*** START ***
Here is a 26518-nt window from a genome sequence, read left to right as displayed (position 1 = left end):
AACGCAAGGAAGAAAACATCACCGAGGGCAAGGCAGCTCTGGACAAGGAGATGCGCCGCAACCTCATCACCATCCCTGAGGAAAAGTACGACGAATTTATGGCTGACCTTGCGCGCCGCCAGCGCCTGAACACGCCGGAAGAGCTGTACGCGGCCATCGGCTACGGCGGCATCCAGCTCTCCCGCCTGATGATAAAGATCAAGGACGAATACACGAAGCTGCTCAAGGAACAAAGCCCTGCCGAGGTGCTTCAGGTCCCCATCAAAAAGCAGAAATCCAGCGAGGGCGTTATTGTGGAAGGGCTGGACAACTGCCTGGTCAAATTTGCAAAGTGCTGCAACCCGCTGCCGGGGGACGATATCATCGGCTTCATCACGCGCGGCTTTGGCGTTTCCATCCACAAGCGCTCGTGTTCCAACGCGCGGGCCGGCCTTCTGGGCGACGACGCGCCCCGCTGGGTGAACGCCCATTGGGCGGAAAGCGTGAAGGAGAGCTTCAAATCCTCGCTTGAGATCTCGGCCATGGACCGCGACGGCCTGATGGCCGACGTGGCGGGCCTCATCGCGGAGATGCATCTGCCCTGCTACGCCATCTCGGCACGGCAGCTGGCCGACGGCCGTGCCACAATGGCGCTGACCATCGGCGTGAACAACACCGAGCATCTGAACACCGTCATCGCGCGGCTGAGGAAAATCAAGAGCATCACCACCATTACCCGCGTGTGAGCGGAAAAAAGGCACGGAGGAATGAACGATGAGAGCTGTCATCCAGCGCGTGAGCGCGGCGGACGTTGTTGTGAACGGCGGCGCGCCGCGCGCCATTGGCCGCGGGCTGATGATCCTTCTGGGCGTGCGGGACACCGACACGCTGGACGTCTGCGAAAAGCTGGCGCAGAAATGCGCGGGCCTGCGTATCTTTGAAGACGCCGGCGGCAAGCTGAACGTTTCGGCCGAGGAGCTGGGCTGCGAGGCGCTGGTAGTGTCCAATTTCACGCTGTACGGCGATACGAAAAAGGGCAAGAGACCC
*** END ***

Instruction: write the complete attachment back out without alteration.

Here is a 26518-nt window from a genome sequence, read left to right as displayed (position 1 = left end):
AACGCAAGGAAGAAAACATCACCGAGGGCAAGGCAGCTCTGGACAAGGAGATGCGCCGCAACCTCATCACCATCCCTGAGGAAAAGTACGACGAATTTATGGCTGACCTTGCGCGCCGCCAGCGCCTGAACACGCCGGAAGAGCTGTACGCGGCCATCGGCTACGGCGGCATCCAGCTCTCCCGCCTGATGATAAAGATCAAGGACGAATACACGAAGCTGCTCAAGGAACAAAGCCCTGCCGAGGTGCTTCAGGTCCCCATCAAAAAGCAGAAATCCAGCGAGGGCGTTATTGTGGAAGGGCTGGACAACTGCCTGGTCAAATTTGCAAAGTGCTGCAACCCGCTGCCGGGGGACGATATCATCGGCTTCATCACGCGCGGCTTTGGCGTTTCCATCCACAAGCGCTCGTGTTCCAACGCGCGGGCCGGCCTTCTGGGCGACGACGCGCCCCGCTGGGTGAACGCCCATTGGGCGGAAAGCGTGAAGGAGAGCTTCAAATCCTCGCTTGAGATCTCGGCCATGGACCGCGACGGCCTGATGGCCGACGTGGCGGGCCTCATCGCGGAGATGCATCTGCCCTGCTACGCCATCTCGGCACGGCAGCTGGCCGACGGCCGTGCCACAATGGCGCTGACCATCGGCGTGAACAACACCGAGCATCTGAACACCGTCATCGCGCGGCTGAGGAAAATCAAGAGCATCACCACCATTACCCGCGTGTGAGCGGAAAAAAGGCACGGAGGAATGAACGATGAGAGCTGTCATCCAGCGCGTGAGCGCGGCGGACGTTGTTGTGAACGGCGGCGCGCCGCGCGCCATTGGCCGCGGGCTGATGATCCTTCTGGGCGTGCGGGACACCGACACGCTGGACGTCTGCGAAAAGCTGGCGCAGAAATGCGCGGGCCTGCGTATCTTTGAAGACGCCGGCGGCAAGCTGAACGTTTCGGCCGAGGAGCTGGGCTGCGAGGCGCTGGTAGTGTCCAATTTCACGCTGTACGGCGATACGAAAAAGGGCAAGAGACCC